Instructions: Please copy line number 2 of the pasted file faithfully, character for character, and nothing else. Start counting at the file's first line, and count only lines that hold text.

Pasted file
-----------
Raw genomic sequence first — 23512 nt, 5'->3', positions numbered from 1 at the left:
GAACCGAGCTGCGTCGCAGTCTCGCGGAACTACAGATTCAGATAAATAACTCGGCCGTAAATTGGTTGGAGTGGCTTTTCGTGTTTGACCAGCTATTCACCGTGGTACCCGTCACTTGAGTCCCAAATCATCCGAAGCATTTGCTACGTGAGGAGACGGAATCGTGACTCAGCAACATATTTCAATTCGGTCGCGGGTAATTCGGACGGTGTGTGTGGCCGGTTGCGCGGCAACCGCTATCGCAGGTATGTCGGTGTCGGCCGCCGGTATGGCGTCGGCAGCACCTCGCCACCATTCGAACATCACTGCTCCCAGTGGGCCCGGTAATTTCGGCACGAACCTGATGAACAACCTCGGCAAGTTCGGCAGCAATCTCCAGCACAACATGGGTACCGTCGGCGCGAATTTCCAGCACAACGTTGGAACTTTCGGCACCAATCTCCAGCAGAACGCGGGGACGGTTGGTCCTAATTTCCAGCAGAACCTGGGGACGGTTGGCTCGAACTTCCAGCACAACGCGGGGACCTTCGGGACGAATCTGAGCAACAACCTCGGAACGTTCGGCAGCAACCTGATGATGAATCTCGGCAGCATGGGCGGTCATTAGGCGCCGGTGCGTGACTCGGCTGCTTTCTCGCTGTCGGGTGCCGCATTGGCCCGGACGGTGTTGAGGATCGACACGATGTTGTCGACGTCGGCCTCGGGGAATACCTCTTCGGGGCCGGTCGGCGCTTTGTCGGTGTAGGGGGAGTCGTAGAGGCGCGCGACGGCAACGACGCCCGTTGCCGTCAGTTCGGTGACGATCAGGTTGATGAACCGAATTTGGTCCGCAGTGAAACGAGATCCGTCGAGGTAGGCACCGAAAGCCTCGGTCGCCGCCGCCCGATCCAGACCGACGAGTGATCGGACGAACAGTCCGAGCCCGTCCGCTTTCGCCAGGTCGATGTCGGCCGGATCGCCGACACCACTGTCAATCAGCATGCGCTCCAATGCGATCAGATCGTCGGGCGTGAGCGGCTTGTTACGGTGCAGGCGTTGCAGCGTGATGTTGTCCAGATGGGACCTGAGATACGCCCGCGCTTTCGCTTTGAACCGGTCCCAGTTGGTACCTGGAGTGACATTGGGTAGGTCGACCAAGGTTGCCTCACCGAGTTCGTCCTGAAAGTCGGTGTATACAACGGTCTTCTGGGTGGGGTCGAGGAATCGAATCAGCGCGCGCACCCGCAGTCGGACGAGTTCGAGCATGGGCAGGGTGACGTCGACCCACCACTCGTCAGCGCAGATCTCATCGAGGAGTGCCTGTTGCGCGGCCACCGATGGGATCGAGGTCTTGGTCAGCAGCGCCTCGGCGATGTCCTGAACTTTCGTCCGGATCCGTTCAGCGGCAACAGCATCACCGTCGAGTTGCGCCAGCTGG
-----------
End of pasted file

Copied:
GAACCGAGCTGCGTCGCAGTCTCGCGGAACTACAGATTCAGATAAATAACTCGGCCGTAAATTGGTTGGAGTGGCTTTTCGTGTTTGACCAGCTATTCACCGTGGTACCCGTCACTTGAGTCCCAAATCATCCGAAGCATTTGCTACGTGAGGAGACGGAATCGTGACTCAGCAACATATTTCAATTCGGTCGCGGGTAATTCGGACGGTGTGTGTGGCCGGTTGCGCGGCAACCGCTATCGCAGGTATGTCGGTGTCGGCCGCCGGTATGGCGTCGGCAGCACCTCGCCACCATTCGAACATCACTGCTCCCAGTGGGCCCGGTAATTTCGGCACGAACCTGATGAACAACCTCGGCAAGTTCGGCAGCAATCTCCAGCACAACATGGGTACCGTCGGCGCGAATTTCCAGCACAACGTTGGAACTTTCGGCACCAATCTCCAGCAGAACGCGGGGACGGTTGGTCCTAATTTCCAGCAGAACCTGGGGACGGTTGGCTCGAACTTCCAGCACAACGCGGGGACCTTCGGGACGAATCTGAGCAACAACCTCGGAACGTTCGGCAGCAACCTGATGATGAATCTCGGCAGCATGGGCGGTCATTAGGCGCCGGTGCGTGACTCGGCTGCTTTCTCGCTGTCGGGTGCCGCATTGGCCCGGACGGTGTTGAGGATCGACACGATGTTGTCGACGTCGGCCTCGGGGAATACCTCTTCGGGGCCGGTCGGCGCTTTGTCGGTGTAGGGGGAGTCGTAGAGGCGCGCGACGGCAACGACGCCCGTTGCCGTCAGTTCGGTGACGATCAGGTTGATGAACCGAATTTGGTCCGCAGTGAAACGAGATCCGTCGAGGTAGGCACCGAAAGCCTCGGTCGCCGCCGCCCGATCCAGACCGACGAGTGATCGGACGAACAGTCCGAGCCCGTCCGCTTTCGCCAGGTCGATGTCGGCCGGATCGCCGACACCACTGTCAATCAGCATGCGCTCCAATGCGATCAGATCGTCGGGCGTGAGCGGCTTGTTACGGTGCAGGCGTTGCAGCGTGATGTTGTCCAGATGGGACCTGAGATACGCCCGCGCTTTCGCTTTGAACCGGTCCCAGTTGGTACCTGGAGTGACATTGGGTAGGTCGACCAAGGTTGCCTCACCGAGTTCGTCCTGAAAGTCGGTGTATACAACGGTCTTCTGGGTGGGGTCGAGGAATCGAATCAGCGCGCGCACCCGCAGTCGGACGAGTTCGAGCATGGGCAGGGTGACGTCGACCCACCACTCGTCAGCGCAGATCTCATCGAGGAGTGCCTGTTGCGCGGCCACCGATGGGATCGAGGTCTTGGTCAGCAGCGCCTCGGCGATGTCCTGAACTTTCGTCCGGATCCGTTCAGCGGCAACAGCATCACCGTCGAGTTGCGCCAGCTGG